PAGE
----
Tomorrow: Don't miss our live subscriber-only conversation on VidCon Learn more

Illustration by Jeremie Claeys
Startups Entertainment

How NBCU Missed Out on Billions in Gains on Snap and Peloton

By  |  Feb. 26, 2021 6:01 AM PST
Photo: Illustration by Jeremie Claeys

This week Snap crossed an important symbolic milestone: The company, buoyed by an investor presentation that painted a rosy picture of its future, surpassed $100 billion in market value. Its shares are up 320% since late 2019. But one former shareholder likely isn’t so pleased: NBCUniversal.

The Comcast-owned entertainment company sold out of Snap at the end of 2019, barely breaking even on its initial $500 million investment, which it made when Snap went public. Had NBCU held onto the stock, it would be worth about $2 billion at Snap’s highest point earlier this week. And that wasn’t NBCU’s only mistimed sale last year: It dumped a stake it held in Peloton last spring before shares in the exercise equipment maker took off during the pandemic. NBCU ended up missing as much as $2.7 billion in potential combined gains on the two investments, the equivalent of about 45% of its 2020 profits.

Get access to exclusive coverage
Read deeply reported stories from the largest newsroom in tech.
Latest Articles
 
Reality Check Facebook Apple
The Importance of Apple’s M2 Chip; Meta’s New AI Audio Tricks for AR
Apple CEO Tim Cook posing next to a line of new M2 MacBook products. Photo: Bloomberg.
What’s in a name? In the case of Apple-designed silicon, not much: from the A-series of chips designed for iPhones through to the M1 and new M2 chips, Apple’s only revision to each new name is updating the number.So, when Mark Gurman of Bloomberg says he expects that Apple’s mixed reality headset will use the M2 chip—which lines up with what The Information’s Wayne Ma reported last month—and...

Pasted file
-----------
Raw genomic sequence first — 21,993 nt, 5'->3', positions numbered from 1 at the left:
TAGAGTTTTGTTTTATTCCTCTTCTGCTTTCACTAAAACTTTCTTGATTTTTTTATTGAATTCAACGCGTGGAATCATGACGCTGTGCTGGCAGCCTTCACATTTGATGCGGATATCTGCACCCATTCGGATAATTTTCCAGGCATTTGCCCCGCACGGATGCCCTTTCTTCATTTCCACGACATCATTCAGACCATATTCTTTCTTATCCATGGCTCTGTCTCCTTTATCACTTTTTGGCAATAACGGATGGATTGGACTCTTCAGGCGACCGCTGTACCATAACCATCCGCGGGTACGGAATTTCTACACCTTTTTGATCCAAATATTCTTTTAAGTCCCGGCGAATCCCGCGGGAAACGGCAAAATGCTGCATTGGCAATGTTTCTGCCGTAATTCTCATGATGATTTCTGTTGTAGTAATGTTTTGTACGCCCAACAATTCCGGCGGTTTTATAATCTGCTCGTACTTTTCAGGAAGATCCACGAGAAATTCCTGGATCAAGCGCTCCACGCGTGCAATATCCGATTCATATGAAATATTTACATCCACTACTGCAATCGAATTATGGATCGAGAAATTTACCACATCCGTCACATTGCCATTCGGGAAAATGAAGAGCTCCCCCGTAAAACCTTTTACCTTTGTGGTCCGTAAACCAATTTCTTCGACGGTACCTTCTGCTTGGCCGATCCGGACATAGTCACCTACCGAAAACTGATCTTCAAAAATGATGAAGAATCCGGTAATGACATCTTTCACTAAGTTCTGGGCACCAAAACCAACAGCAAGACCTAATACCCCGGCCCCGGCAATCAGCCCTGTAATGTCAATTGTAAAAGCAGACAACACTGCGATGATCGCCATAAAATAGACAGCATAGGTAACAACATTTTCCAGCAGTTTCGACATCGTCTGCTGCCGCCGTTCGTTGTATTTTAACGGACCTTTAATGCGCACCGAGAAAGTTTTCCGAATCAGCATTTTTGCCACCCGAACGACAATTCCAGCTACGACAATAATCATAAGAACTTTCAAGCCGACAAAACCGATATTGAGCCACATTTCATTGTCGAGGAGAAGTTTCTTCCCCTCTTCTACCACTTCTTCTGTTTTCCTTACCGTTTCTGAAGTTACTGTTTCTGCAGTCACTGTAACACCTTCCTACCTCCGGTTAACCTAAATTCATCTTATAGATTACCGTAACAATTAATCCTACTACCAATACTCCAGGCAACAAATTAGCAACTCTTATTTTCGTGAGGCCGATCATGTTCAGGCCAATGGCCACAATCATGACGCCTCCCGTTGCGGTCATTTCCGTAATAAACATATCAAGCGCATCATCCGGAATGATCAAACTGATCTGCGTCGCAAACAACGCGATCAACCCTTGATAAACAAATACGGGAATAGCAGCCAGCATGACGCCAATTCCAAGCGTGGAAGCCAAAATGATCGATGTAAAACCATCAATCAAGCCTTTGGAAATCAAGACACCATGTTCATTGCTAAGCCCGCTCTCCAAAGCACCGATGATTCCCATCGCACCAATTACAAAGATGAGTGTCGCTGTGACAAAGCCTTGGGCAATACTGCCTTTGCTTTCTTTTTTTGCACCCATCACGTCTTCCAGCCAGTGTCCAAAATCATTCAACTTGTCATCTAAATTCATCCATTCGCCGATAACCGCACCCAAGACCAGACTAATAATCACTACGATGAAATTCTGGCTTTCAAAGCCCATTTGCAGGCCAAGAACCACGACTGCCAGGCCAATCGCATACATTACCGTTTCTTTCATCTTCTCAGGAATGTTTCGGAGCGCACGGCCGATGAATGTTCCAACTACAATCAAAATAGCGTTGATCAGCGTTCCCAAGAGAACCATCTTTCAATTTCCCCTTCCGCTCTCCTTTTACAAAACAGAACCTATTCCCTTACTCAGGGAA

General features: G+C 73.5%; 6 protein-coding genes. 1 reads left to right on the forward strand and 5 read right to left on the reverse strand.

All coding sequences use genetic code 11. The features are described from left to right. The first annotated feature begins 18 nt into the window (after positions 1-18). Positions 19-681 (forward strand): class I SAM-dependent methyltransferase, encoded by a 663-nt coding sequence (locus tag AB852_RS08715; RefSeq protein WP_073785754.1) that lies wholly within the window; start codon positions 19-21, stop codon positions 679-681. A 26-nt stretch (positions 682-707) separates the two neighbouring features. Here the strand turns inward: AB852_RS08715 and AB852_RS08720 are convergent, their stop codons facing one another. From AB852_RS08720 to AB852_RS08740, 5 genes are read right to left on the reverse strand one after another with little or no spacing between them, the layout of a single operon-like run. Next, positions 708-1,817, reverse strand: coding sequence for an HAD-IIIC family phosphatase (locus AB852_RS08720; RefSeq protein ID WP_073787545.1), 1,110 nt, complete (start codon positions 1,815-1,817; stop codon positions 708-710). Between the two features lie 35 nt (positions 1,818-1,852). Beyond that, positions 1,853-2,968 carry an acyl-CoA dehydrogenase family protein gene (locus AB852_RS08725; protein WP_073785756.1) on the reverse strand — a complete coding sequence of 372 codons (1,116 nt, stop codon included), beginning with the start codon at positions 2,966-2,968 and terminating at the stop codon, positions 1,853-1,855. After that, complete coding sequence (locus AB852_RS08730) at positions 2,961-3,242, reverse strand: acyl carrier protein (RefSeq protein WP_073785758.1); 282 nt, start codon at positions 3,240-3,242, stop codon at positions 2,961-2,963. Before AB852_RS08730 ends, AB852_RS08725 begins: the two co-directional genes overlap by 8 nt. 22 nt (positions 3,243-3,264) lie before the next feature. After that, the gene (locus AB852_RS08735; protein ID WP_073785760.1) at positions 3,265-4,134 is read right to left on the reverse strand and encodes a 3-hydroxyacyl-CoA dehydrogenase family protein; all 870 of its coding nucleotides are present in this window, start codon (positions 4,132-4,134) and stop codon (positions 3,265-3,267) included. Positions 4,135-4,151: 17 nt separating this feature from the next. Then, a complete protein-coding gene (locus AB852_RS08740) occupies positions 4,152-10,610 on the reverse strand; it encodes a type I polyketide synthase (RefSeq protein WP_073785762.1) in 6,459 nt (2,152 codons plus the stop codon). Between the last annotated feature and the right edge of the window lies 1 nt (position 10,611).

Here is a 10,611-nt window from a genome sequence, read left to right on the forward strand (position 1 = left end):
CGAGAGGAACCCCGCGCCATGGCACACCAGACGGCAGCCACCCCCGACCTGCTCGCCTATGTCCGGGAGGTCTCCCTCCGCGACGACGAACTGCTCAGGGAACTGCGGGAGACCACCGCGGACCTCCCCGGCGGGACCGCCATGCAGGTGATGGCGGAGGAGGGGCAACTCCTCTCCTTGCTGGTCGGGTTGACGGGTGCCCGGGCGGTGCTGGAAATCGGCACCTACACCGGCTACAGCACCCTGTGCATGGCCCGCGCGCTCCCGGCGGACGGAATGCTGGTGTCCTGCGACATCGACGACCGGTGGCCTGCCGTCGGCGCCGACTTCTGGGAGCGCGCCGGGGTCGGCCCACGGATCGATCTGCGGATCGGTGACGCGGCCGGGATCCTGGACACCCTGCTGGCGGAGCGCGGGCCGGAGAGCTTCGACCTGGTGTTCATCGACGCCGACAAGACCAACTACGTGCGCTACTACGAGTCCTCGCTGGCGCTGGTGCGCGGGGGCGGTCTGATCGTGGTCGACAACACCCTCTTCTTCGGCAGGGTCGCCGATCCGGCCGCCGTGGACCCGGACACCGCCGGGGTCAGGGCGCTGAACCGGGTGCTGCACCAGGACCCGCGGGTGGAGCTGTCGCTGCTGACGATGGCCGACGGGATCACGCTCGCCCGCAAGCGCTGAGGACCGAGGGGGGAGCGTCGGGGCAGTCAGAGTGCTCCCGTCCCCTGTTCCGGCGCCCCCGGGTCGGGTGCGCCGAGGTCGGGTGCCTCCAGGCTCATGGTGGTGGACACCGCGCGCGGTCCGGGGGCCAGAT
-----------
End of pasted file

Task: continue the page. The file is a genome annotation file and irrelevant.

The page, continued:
Latest Briefs
 
FTX Exploring Acquisition of Robinhood
Tencent’s Biggest Shareholder Plans to Sell Some of Its Stake
Shanghai Declares Victory Over Covid-19
Stay in the know
Receive a summary of the day's top tech news—distilled into one email.
Access on the go
View stories on our mobile app and tune into our weekly podcast.
Join live video Q&A’s
Deep-dive into topics like startups and autonomous vehicles with our top reporters and other executives.
Enjoy a clutter-free experience
Read without any banner ads.
Jerry Seinfeld (left) and Ted Sarandos. Photo by Getty. Art by Mike Sullivan
Exclusive Media/Telecom Amazon
A Netflix Slump Tests Sarandos’ Talent Savvy
In 2019, when comedian Mike Myers was pitching a new comedy series to Netflix, program executives at the company were skeptical.
Crypto Markets
Tech’s Worst-Timed Deals: Six Acquisitions That Have Not Improved With Age
As tech valuations collapse to a fraction of where they were last year, executives likely have a few regrets.
Amazon's logo on a tent at Cannes this week. Photo by Reuters.
Amazon
Amazon’s Ad Staffers Flee Amid Complaints of Bloat, Bureaucracy
In the years immediately before Covid-19 sidelined the global advertising festival in Cannes, Amazon kept a low-key presence at the annual gathering of ad and tech people.
Art by Clark Miller
Scene and Heard Crypto Culture
‘The Last Great Party’: With Crypto Winter Coming, NFT Lovers Try to Stave Off Reality
Ten days before NFT.NYC began last Monday in New York, I interviewed the conference’s founder, Jodee Rich, about how the crypto market’s collapse would impact this year’s gathering.
Signage at VidCon 2016. Photo by Shutterstock
VidCon Returns as Chill Falls on Creator Economy
VidCon, the annual gathering of social media creators, fans and industry representatives, will descend on Anaheim, Calif., Wednesday for the first time since 2019.
Opinion Media/Telecom
The Question Plaguing Connected TV: Who’s Watching?
PARQOR is part of The Information’s newsletter network. To receive it in your inbox every Monday, Wednesday and Friday, sign up here .